ABB delivers world's largest adjustable-speed drive
Breaking the sound barrier isn't easy, especially if you're at ground level standing still. However, that's exactly what engineers at NASA's National Transonic Facility (NTF) can do with their wind tunnel's new 135,000 hp (101 MW) adjustable speed drive and motor system from ABB Industrial Systems Inc.
Breaking the sound barrier isn't easy, especially if you're at ground level standing still. However, that's exactly what engineers at NASA's National Transonic Facility (NTF) can do with their wind tunnel's new 135,000 hp (101 MW) adjustable speed drive and motor system from ABB Industrial Systems Inc. (New Berlin, Wis.). ABB teamed with Raytheon Engineers and Constructors on the $25 million contract.
ABB's 32 × 30 × 30 ft load-commutated inverter drive is nearly twice as big as any other drive in the world, and the 23 × 20 × 18 ft ac synchronous motor weighs 360 tons, not including coolers and accessories. The drive and motor are critical power/mechanical components turning the giant fan to create the tunnel's controlled, Mach-1-plus wind conditions, needed to test aircraft at transonic speeds. The drive can run at over 100 MW—well exceeding the previous record of 65 MW—and turn the wind tunnel's fan at 600 rpm, producing wind speeds up to 1.2 times the speed of sound or about 900 mph.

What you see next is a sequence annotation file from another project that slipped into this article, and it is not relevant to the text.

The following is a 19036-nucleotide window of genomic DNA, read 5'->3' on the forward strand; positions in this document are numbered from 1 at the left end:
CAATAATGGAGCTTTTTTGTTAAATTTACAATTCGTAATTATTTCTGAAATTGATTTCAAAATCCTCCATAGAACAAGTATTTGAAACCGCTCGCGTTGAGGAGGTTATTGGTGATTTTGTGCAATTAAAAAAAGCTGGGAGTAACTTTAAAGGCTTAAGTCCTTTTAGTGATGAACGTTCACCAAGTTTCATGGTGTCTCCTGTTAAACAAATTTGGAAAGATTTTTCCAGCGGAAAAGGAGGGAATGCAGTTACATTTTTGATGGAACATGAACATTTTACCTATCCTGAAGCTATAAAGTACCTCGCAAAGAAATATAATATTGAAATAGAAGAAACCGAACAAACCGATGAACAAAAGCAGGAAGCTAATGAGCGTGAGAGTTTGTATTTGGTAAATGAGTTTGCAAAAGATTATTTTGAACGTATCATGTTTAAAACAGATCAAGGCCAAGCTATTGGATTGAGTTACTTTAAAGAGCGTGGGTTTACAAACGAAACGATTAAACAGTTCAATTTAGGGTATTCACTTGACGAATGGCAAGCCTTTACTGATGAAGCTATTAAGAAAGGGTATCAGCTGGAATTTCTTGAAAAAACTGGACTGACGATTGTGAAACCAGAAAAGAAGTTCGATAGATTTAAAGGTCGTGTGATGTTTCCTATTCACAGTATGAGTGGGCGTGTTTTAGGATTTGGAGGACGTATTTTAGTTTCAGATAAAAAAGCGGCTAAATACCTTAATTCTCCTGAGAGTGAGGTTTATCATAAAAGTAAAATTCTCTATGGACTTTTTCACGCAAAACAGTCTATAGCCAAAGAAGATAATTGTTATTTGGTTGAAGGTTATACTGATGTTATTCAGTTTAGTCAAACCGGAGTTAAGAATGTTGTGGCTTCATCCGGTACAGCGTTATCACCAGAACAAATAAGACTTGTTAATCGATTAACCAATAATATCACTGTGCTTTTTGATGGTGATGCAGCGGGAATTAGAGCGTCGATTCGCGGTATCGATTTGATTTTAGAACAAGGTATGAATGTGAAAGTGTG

This added fan power from ABB's single-drive-and-motor configuration has expanded NTF's testing capabilities. The wind tunnel can simulate full-scale, in-flight performance characteristics of large transport aircraft flying at 600-900 mph, and is also the only tunnel in the world able to simulate "Reynolds numbers" in the 50-100 million range that manufacturers need to optimize designs and shorten product development cycles.
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